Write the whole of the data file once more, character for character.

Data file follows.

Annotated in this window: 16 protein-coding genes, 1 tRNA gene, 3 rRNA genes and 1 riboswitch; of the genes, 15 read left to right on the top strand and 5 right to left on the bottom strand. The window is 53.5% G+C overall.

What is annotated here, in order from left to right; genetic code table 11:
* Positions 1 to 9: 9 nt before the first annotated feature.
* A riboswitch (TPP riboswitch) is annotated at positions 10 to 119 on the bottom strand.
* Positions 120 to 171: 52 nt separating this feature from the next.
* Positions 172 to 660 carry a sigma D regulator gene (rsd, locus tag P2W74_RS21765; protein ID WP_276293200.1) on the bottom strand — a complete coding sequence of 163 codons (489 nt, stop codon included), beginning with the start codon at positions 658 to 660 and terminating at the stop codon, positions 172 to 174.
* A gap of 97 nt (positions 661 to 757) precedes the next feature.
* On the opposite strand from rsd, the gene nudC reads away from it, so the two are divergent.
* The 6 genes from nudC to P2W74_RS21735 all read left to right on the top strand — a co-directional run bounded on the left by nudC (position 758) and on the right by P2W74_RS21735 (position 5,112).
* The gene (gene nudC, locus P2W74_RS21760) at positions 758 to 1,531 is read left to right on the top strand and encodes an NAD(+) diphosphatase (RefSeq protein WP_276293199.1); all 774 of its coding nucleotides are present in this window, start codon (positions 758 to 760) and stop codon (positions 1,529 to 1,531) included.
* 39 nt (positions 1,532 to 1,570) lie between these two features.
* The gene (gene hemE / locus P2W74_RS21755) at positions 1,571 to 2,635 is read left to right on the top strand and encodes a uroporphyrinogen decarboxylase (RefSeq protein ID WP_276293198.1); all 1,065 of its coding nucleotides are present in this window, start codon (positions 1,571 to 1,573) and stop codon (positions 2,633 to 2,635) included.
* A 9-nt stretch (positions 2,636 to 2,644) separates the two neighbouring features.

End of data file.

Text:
Annotated in this window: 16 protein-coding genes, 1 tRNA gene, 3 rRNA genes and 1 riboswitch; of the genes, 15 read left to right on the top strand and 5 right to left on the bottom strand. The window is 53.5% G+C overall.

What is annotated here, in order from left to right; genetic code table 11:
* Positions 1 to 9: 9 nt before the first annotated feature.
* A riboswitch (TPP riboswitch) is annotated at positions 10 to 119 on the bottom strand.
* Positions 120 to 171: 52 nt separating this feature from the next.
* Positions 172 to 660 carry a sigma D regulator gene (rsd, locus tag P2W74_RS21765; protein ID WP_276293200.1) on the bottom strand — a complete coding sequence of 163 codons (489 nt, stop codon included), beginning with the start codon at positions 658 to 660 and terminating at the stop codon, positions 172 to 174.
* A gap of 97 nt (positions 661 to 757) precedes the next feature.
* On the opposite strand from rsd, the gene nudC reads away from it, so the two are divergent.
* The 6 genes from nudC to P2W74_RS21735 all read left to right on the top strand — a co-directional run bounded on the left by nudC (position 758) and on the right by P2W74_RS21735 (position 5,112).
* The gene (gene nudC, locus P2W74_RS21760) at positions 758 to 1,531 is read left to right on the top strand and encodes an NAD(+) diphosphatase (RefSeq protein WP_276293199.1); all 774 of its coding nucleotides are present in this window, start codon (positions 758 to 760) and stop codon (positions 1,529 to 1,531) included.
* 39 nt (positions 1,532 to 1,570) lie between these two features.
* The gene (gene hemE / locus P2W74_RS21755) at positions 1,571 to 2,635 is read left to right on the top strand and encodes a uroporphyrinogen decarboxylase (RefSeq protein ID WP_276293198.1); all 1,065 of its coding nucleotides are present in this window, start codon (positions 1,571 to 1,573) and stop codon (positions 2,633 to 2,635) included.
* A 9-nt stretch (positions 2,636 to 2,644) separates the two neighbouring features.